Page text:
Endocrine - Thymus Development

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Introduction

Embryonic origins of the endocrine organs of the neck

The thymus has two origins for the lymphoid thymocytes and the thymic epithelial cells. The thymic epithelium begins as two flask-shape endodermal diverticula that form from the third pharyngeal pouch and extend lateralward and backward into the surrounding mesoderm and neural crest-derived mesenchyme in front of the ventral aorta. The immune system T cells are essential for responses against infections and much research concerns the postnatal development of T cells within the thymus.


Stieda in 1881[1] was the first to observe that the thymus gland originated from a visceral (pharyngeal) pouch (endoderm).


This current page relates to the endocrine role of the thymus, for more detailed description of this organ development see Thymus Development.


Endocrine Links: Introduction | BGD Lecture | Science Lecture | Pineal | Hypothalamus‎ | Pituitary | Thyroid | Parathyroid | Thymus‎ | Pancreas‎ | Adrenal‎ | Gonad‎ | Placenta‎ | Other Tissues | Stage 22 | Abnormalities | Hormones | Category:Endocrine
Historic Embryology - Endocrine  
1904 interstitial Cells | 1908 Pancreas Different Species | 1912 Suprarenal Bodies | 1914 Suprarenal Organs | 1918 Rabbit Hypophysis | 1926 Human Hypophysis | 1937 Pineal | 1938 Parathyroid | 1941 Thyroid | 1950 Thyroid Parathyroid Thymus
| Lecture - Head Development
Immune Links: Introduction | Blood | Spleen | Thymus | Lymphatic | Lymph Node | Antibody | Med Lecture - Lymphatic Structure | Med Practical | Immune Movies | Vaccination | Bacterial Infection | Abnormalities | Category:Immune
Historic Embryology  
1912 Development of the Lymphatic System | 1918 Gray's Lymphatic Images | 1916 Pig Lymphatics | 1919 Chicken Lymphatic | 1921 Spleen | 1922 Pig Stomach Lymphatics | Historic Disclaimer

Some Recent Findings

Human Embryo (week 6 - 8)[2]
  • Dynamics of thymus organogenesis and colonization in early human development[3] "The thymus is the central site of T-cell development and thus is of fundamental importance to the immune system, but little information exists regarding molecular regulation of thymus development in humans. ... In addition, we provide molecular evidence that the human thymic epithelium derives solely from the third pharyngeal pouch, as in the mouse, in contrast to previous suggestions."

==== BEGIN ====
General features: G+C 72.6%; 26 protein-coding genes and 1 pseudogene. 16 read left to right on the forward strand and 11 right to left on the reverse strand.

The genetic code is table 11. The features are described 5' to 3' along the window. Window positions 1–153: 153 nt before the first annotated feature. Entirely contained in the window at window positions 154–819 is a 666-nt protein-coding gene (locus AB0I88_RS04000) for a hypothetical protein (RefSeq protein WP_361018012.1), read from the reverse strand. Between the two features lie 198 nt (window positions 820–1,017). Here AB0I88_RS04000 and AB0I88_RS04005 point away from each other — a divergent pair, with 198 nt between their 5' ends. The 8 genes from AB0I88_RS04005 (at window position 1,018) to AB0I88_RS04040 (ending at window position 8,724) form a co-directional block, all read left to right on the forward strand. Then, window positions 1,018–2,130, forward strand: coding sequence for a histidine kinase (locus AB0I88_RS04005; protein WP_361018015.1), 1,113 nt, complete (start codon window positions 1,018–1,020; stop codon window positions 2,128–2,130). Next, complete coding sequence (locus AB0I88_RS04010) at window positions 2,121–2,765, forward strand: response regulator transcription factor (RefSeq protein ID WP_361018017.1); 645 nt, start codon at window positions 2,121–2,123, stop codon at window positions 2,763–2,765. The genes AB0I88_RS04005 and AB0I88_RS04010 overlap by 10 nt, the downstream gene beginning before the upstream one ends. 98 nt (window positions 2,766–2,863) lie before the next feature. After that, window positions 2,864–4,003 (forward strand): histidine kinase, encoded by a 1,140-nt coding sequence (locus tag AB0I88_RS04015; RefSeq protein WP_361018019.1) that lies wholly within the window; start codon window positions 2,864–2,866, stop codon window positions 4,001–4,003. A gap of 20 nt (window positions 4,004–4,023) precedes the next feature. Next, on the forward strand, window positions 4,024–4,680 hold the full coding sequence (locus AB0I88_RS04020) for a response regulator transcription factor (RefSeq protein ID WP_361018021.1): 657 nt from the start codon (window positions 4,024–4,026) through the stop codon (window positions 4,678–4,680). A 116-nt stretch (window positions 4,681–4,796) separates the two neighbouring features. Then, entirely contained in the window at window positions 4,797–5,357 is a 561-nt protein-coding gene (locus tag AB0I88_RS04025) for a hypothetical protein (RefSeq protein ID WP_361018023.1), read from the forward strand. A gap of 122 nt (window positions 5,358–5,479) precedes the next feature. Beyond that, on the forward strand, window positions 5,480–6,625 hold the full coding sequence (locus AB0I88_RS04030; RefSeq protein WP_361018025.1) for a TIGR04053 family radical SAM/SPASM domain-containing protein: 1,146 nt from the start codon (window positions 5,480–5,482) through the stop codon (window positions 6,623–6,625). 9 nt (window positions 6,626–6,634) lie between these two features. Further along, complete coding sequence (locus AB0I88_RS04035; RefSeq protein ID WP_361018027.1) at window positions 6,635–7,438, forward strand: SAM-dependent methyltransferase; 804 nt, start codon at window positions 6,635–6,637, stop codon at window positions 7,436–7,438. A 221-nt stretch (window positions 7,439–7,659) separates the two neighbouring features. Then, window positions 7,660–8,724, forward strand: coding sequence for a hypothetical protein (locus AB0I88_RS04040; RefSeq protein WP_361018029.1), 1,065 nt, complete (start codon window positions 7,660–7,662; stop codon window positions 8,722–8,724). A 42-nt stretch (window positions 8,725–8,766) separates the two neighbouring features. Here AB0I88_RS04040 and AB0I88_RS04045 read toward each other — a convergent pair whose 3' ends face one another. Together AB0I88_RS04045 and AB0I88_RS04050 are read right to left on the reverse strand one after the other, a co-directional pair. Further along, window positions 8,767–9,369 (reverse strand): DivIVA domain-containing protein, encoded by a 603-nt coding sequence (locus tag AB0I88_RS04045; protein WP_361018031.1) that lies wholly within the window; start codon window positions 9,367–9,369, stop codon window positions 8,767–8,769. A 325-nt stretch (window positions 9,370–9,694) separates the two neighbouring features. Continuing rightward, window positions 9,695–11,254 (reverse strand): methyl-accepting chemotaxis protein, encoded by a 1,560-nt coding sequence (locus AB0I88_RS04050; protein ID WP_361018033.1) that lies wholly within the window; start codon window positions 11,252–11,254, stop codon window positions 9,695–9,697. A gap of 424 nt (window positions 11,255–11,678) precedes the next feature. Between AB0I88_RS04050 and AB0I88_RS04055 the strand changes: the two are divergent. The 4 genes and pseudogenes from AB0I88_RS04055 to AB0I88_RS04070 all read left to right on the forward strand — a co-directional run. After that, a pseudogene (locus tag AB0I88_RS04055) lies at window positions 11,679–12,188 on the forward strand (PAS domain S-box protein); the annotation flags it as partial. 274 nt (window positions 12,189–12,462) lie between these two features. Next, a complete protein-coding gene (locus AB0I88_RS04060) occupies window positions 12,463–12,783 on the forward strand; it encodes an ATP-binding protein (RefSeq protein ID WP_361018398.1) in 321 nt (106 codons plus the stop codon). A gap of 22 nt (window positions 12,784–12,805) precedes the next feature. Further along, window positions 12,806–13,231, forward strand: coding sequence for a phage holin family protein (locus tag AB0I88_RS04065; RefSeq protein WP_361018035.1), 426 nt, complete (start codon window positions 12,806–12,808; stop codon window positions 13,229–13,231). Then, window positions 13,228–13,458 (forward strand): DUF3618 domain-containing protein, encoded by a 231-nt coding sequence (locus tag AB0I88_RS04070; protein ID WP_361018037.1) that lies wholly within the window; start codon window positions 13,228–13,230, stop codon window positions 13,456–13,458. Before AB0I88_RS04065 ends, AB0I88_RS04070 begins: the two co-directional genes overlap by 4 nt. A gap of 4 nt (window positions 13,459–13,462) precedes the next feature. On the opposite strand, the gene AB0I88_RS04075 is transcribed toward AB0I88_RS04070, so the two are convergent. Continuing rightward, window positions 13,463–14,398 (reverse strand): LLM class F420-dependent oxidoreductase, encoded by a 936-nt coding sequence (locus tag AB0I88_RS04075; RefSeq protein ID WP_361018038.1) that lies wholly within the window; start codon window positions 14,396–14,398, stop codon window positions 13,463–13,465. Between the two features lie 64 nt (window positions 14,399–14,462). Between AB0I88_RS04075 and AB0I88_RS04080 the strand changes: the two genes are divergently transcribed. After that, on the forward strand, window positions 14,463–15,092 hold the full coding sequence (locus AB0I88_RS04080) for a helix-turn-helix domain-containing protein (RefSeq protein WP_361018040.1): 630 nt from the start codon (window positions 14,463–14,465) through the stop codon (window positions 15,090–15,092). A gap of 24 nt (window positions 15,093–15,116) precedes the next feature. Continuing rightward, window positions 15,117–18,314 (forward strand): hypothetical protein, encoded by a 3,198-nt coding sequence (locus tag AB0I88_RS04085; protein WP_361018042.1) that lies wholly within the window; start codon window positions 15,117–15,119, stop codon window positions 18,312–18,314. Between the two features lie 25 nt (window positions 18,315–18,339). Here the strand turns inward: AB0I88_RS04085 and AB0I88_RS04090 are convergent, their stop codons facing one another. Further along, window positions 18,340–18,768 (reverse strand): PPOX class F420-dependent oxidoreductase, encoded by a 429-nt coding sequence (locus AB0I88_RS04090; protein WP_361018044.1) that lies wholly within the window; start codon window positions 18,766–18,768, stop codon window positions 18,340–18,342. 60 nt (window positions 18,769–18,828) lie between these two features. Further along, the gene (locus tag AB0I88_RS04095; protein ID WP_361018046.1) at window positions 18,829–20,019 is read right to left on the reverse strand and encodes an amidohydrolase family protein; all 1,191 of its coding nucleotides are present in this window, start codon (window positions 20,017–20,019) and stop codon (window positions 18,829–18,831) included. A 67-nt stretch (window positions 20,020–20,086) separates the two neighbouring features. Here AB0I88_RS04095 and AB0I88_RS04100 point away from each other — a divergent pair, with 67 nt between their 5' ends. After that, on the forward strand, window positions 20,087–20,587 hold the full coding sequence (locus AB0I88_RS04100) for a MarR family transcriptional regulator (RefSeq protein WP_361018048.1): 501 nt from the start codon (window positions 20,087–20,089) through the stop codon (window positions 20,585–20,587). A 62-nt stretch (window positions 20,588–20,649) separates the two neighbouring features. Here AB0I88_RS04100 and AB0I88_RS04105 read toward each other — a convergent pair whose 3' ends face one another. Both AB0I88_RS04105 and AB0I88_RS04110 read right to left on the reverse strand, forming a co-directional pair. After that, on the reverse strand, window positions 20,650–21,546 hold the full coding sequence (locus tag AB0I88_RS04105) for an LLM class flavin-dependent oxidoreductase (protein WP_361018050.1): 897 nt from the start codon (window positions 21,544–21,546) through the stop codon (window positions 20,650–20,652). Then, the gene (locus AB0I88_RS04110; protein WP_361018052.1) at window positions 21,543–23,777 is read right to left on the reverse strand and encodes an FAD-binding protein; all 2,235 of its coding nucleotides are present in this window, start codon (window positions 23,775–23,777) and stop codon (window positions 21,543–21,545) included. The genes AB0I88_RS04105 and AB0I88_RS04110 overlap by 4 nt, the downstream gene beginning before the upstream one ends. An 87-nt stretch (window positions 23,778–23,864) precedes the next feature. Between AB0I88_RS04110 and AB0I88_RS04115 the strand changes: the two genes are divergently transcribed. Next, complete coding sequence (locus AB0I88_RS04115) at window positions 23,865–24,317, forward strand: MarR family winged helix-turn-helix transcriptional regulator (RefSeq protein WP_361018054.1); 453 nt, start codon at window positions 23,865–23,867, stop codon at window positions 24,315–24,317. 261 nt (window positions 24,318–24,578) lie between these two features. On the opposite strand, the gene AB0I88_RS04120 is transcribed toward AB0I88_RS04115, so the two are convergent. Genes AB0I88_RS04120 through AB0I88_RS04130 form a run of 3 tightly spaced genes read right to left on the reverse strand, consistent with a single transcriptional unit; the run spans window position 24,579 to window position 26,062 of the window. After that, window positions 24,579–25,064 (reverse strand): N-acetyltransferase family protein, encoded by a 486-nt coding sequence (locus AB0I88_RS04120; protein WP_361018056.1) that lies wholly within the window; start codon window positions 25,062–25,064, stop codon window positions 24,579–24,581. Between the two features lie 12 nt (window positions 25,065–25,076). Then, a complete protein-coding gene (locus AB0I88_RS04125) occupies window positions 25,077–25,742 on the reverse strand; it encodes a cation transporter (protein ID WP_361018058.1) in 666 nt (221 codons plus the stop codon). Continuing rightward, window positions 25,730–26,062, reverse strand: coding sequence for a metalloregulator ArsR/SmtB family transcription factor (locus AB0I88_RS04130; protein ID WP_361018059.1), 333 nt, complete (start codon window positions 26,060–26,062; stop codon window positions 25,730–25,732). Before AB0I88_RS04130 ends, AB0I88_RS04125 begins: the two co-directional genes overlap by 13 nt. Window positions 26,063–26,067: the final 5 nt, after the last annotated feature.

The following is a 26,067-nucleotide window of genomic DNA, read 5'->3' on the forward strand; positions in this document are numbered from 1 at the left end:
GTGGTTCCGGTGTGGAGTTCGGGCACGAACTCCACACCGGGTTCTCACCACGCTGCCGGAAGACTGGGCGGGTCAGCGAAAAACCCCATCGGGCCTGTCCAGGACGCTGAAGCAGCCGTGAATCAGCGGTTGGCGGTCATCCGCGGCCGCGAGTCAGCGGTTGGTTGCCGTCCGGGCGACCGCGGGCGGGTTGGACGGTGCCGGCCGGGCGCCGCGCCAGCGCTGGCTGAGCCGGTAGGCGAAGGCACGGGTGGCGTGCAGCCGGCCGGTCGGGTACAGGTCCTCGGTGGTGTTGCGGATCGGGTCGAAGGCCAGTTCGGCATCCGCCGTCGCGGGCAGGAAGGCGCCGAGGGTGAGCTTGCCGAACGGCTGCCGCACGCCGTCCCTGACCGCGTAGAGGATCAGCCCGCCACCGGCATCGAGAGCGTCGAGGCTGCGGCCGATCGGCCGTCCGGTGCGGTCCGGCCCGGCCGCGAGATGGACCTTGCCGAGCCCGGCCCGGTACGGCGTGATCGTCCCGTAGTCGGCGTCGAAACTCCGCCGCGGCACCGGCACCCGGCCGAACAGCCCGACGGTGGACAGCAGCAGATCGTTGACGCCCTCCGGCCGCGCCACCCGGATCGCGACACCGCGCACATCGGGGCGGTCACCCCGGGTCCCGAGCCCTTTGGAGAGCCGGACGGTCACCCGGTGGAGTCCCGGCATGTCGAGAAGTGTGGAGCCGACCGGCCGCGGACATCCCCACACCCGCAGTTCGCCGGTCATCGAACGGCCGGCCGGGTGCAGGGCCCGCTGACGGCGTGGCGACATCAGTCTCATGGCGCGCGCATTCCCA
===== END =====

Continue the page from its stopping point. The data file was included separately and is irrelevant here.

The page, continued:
• Thymus-associated parathyroid hormone has two cellular origins with distinct endocrine and immunological functions[2] "In mammals, parathyroid hormone (PTH) is a key regulator of extracellular calcium and inorganic phosphorus homeostasis. Although the parathyroid glands were thought to be the only source of PTH, extra-parathyroid PTH production in the thymus, which shares a common origin with parathyroids during organogenesis, has been proposed to provide an auxiliary source of PTH, resulting in a higher than expected survival rate for aparathyroid Gcm2⁻/⁻ mutants. However, the developmental ontogeny and cellular identity of these "thymic" PTH-expressing cells is unknown. ...Our data show conclusively that the thymus does not serve as an auxiliary source of either serum PTH or parathyroid function. We further show that the normal process of parathyroid organogenesis in both mice and humans leads to the generation of multiple small parathyroid clusters in addition to the main parathyroid glands, that are the likely source of physiologically relevant "thymic PTH."" Endocrine - Parathyroid Development
  • Decision checkpoints in the thymus[4]"The development of T cells in the thymus involves several differentiation and proliferation events, during which hematopoietic precursors give rise to T cells ready to respond to antigen stimulation and undergo effector differentiation."

Thymus Hormones

Thymus produces self-hormones

  • thymulin
  • thymosin
  • thymopentin
  • thymus humoral factor

Thymus Development

Developing Human (stage 22)
Developing Human Thymus (stage 22)
  • Endoderm - third pharyngeal pouch
  • Week 6 - diverticulum elongates, hollow then solid, ventral cell proliferation
  • Thymic primordia - surrounded by neural crest mesenchyme, epithelia/mesenchyme interaction
  • Thymus - bone-marrow lymphocyte precursors become thymocytes, and subsequently mature into T lymphocytes (T cells)
  • Thymus hormones - thymosins stimulate the development and differentiation of T lymphocytes
Stage 13 image 058.jpg Stage 22 image 071.jpg
B2 Pharyngeal Arch Pouches 3 and 4 (stage 13) D1 Developing Human Thymus (stage 22)

Thymus Involution